2022/3 Updates from the studio

Surfaces and spaces; this may be the title of the exhibition at Spin Street Gallery in April 2023

There are currently four work stations in my studio. I move between them as the work draws me in; sometimes stumbling, learning and unlearning within a process of deliberation and impulse.

 There is “behind the scenes” or “off-line” processing, which I then take to the studio and apply or discard in conversation with the work.

The body of work in progress/process seems to have started from various impulses; (an impulse to value the color in wood, the feel of the raffia in a heap on the floor in the store, the shadows of the bronze on the wall surface.) What follows is a deep engagement and exploration, whereby the materials and the ideas become expanded.

 Reading brings information and often pushes doubts aside. I use the words and information like I use the observations that accumulate daily. There must be a reservoir somewhere that stores all these memories, jumbles them up, makes networks and patterns. I can’t quote or reproduce from these memories but I can make images from this reservoir. For example; I can hold a tree in my hands when I am working with wood.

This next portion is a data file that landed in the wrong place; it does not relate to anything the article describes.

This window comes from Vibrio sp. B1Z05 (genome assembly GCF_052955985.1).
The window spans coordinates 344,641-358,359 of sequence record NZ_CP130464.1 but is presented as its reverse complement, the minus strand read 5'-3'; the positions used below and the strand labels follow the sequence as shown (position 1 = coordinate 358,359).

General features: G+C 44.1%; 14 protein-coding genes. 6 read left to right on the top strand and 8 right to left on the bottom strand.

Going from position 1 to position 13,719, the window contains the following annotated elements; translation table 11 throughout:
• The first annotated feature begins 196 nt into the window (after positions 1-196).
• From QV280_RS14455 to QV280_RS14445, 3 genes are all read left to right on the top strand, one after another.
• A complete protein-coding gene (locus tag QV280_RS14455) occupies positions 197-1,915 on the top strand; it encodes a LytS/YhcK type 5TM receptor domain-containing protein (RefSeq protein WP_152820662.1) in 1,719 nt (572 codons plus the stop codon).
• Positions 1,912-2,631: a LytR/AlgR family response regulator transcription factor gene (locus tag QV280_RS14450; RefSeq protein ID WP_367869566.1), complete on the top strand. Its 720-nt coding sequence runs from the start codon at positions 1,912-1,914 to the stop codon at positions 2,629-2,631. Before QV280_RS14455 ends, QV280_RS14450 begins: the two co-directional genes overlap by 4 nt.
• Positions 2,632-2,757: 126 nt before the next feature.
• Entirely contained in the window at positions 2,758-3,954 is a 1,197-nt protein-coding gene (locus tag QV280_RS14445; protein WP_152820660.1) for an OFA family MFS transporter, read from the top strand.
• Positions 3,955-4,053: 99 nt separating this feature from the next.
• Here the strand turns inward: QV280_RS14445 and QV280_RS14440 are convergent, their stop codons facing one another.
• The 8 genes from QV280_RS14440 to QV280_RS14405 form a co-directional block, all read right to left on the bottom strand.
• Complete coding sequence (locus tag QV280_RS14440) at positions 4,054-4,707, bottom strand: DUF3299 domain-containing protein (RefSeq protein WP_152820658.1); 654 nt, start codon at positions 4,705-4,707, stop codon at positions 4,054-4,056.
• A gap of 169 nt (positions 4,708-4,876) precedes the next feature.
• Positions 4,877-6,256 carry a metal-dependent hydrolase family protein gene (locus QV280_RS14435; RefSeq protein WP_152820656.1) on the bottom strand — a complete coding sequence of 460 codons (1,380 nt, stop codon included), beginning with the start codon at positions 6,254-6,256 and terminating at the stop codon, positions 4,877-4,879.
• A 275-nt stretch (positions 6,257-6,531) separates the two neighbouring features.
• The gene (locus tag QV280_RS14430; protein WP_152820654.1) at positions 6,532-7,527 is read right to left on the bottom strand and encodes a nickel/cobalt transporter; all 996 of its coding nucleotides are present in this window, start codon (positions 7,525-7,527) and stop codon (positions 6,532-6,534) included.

The various media converse by co habiting the studio space. They are framed by similar preoccupations; A small painting watches the wood begin to glow or the deepening of shadows from the wall sculptures as the light shifts, assist in pushing color contrasts.

Color is the determining factor in all these various media.  Color naturally includes texture and mark (surface), it always has for me. The pulse and rhythm of color is what I seek everywhere. it is the color that I seek and find; lose and find…in the wood, on canvas, in bronze, on paper, with raffia and threads.

 Like music, color exists in space. Sound lifts from an instrument, into space; color and sound alike.